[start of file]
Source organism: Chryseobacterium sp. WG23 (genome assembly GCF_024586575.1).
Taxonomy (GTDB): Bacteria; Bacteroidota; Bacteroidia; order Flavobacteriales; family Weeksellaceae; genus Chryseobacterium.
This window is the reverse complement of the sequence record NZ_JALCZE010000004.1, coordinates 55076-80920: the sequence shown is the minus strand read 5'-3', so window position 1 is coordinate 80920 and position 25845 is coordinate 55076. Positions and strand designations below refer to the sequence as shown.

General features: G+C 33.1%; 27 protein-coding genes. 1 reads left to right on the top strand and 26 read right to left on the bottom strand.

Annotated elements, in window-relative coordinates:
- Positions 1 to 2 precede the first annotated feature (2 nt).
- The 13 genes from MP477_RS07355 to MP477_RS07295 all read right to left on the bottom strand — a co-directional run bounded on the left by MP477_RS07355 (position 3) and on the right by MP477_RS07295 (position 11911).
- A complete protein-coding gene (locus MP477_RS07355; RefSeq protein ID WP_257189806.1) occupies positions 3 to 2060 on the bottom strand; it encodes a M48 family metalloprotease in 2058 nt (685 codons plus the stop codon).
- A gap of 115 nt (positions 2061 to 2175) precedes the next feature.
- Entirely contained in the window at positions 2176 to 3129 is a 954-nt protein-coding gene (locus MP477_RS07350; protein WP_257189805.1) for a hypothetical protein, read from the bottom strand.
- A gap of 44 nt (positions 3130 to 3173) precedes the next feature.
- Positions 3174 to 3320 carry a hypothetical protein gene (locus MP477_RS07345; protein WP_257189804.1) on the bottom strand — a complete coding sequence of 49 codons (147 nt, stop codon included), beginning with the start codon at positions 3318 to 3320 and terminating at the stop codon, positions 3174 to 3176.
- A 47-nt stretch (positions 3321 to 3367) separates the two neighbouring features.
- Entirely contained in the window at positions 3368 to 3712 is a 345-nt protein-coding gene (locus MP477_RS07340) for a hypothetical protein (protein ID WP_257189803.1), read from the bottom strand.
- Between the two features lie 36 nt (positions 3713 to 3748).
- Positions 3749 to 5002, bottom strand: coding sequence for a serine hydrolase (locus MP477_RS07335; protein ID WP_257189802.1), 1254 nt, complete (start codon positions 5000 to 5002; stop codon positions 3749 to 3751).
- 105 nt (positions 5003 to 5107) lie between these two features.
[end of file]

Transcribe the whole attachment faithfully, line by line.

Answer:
Source organism: Chryseobacterium sp. WG23 (genome assembly GCF_024586575.1).
Taxonomy (GTDB): Bacteria; Bacteroidota; Bacteroidia; order Flavobacteriales; family Weeksellaceae; genus Chryseobacterium.
This window is the reverse complement of the sequence record NZ_JALCZE010000004.1, coordinates 55076-80920: the sequence shown is the minus strand read 5'-3', so window position 1 is coordinate 80920 and position 25845 is coordinate 55076. Positions and strand designations below refer to the sequence as shown.

General features: G+C 33.1%; 27 protein-coding genes. 1 reads left to right on the top strand and 26 read right to left on the bottom strand.

Annotated elements, in window-relative coordinates:
- Positions 1 to 2 precede the first annotated feature (2 nt).
- The 13 genes from MP477_RS07355 to MP477_RS07295 all read right to left on the bottom strand — a co-directional run bounded on the left by MP477_RS07355 (position 3) and on the right by MP477_RS07295 (position 11911).
- A complete protein-coding gene (locus MP477_RS07355; RefSeq protein ID WP_257189806.1) occupies positions 3 to 2060 on the bottom strand; it encodes a M48 family metalloprotease in 2058 nt (685 codons plus the stop codon).
- A gap of 115 nt (positions 2061 to 2175) precedes the next feature.
- Entirely contained in the window at positions 2176 to 3129 is a 954-nt protein-coding gene (locus MP477_RS07350; protein WP_257189805.1) for a hypothetical protein, read from the bottom strand.
- A gap of 44 nt (positions 3130 to 3173) precedes the next feature.
- Positions 3174 to 3320 carry a hypothetical protein gene (locus MP477_RS07345; protein WP_257189804.1) on the bottom strand — a complete coding sequence of 49 codons (147 nt, stop codon included), beginning with the start codon at positions 3318 to 3320 and terminating at the stop codon, positions 3174 to 3176.
- A 47-nt stretch (positions 3321 to 3367) separates the two neighbouring features.
- Entirely contained in the window at positions 3368 to 3712 is a 345-nt protein-coding gene (locus MP477_RS07340) for a hypothetical protein (protein ID WP_257189803.1), read from the bottom strand.
- Between the two features lie 36 nt (positions 3713 to 3748).
- Positions 3749 to 5002, bottom strand: coding sequence for a serine hydrolase (locus MP477_RS07335; protein ID WP_257189802.1), 1254 nt, complete (start codon positions 5000 to 5002; stop codon positions 3749 to 3751).
- 105 nt (positions 5003 to 5107) lie between these two features.